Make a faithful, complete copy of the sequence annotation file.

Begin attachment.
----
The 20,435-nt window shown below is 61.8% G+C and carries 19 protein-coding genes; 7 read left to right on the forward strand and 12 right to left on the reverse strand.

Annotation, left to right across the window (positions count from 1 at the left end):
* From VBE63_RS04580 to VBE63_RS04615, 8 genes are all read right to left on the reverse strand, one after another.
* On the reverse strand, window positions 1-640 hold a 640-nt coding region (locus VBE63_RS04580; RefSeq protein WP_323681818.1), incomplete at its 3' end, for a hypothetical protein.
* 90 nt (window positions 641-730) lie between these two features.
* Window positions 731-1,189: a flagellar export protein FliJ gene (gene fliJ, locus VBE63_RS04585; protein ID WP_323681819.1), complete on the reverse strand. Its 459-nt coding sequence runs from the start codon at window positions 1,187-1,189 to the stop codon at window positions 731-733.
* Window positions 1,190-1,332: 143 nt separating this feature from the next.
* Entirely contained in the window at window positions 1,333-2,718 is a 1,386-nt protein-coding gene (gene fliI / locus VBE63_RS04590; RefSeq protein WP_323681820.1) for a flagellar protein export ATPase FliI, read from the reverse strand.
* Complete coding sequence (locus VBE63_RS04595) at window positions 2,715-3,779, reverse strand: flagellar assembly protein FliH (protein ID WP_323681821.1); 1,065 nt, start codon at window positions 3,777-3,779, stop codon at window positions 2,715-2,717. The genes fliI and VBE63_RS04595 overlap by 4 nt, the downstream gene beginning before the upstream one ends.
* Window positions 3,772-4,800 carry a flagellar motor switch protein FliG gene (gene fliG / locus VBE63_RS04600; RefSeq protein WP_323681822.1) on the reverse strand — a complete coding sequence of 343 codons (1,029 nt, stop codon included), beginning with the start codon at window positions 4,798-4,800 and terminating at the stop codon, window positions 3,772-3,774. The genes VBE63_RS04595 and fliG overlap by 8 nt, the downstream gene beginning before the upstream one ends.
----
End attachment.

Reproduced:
The 20,435-nt window shown below is 61.8% G+C and carries 19 protein-coding genes; 7 read left to right on the forward strand and 12 right to left on the reverse strand.

Annotation, left to right across the window (positions count from 1 at the left end):
* From VBE63_RS04580 to VBE63_RS04615, 8 genes are all read right to left on the reverse strand, one after another.
* On the reverse strand, window positions 1-640 hold a 640-nt coding region (locus VBE63_RS04580; RefSeq protein WP_323681818.1), incomplete at its 3' end, for a hypothetical protein.
* 90 nt (window positions 641-730) lie between these two features.
* Window positions 731-1,189: a flagellar export protein FliJ gene (gene fliJ, locus VBE63_RS04585; protein ID WP_323681819.1), complete on the reverse strand. Its 459-nt coding sequence runs from the start codon at window positions 1,187-1,189 to the stop codon at window positions 731-733.
* Window positions 1,190-1,332: 143 nt separating this feature from the next.
* Entirely contained in the window at window positions 1,333-2,718 is a 1,386-nt protein-coding gene (gene fliI / locus VBE63_RS04590; RefSeq protein WP_323681820.1) for a flagellar protein export ATPase FliI, read from the reverse strand.
* Complete coding sequence (locus VBE63_RS04595) at window positions 2,715-3,779, reverse strand: flagellar assembly protein FliH (protein ID WP_323681821.1); 1,065 nt, start codon at window positions 3,777-3,779, stop codon at window positions 2,715-2,717. The genes fliI and VBE63_RS04595 overlap by 4 nt, the downstream gene beginning before the upstream one ends.
* Window positions 3,772-4,800 carry a flagellar motor switch protein FliG gene (gene fliG / locus VBE63_RS04600; RefSeq protein WP_323681822.1) on the reverse strand — a complete coding sequence of 343 codons (1,029 nt, stop codon included), beginning with the start codon at window positions 4,798-4,800 and terminating at the stop codon, window positions 3,772-3,774. The genes VBE63_RS04595 and fliG overlap by 8 nt, the downstream gene beginning before the upstream one ends.